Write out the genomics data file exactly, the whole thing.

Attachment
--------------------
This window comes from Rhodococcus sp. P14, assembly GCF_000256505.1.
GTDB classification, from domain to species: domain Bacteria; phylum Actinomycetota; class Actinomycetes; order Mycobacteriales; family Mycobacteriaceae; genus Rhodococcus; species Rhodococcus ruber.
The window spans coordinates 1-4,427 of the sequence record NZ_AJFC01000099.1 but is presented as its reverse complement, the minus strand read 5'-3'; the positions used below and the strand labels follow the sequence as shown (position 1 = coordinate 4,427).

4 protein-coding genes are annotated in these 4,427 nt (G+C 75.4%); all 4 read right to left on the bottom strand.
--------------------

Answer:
This window comes from Rhodococcus sp. P14, assembly GCF_000256505.1.
GTDB classification, from domain to species: domain Bacteria; phylum Actinomycetota; class Actinomycetes; order Mycobacteriales; family Mycobacteriaceae; genus Rhodococcus; species Rhodococcus ruber.
The window spans coordinates 1-4,427 of the sequence record NZ_AJFC01000099.1 but is presented as its reverse complement, the minus strand read 5'-3'; the positions used below and the strand labels follow the sequence as shown (position 1 = coordinate 4,427).

4 protein-coding genes are annotated in these 4,427 nt (G+C 75.4%); all 4 read right to left on the bottom strand.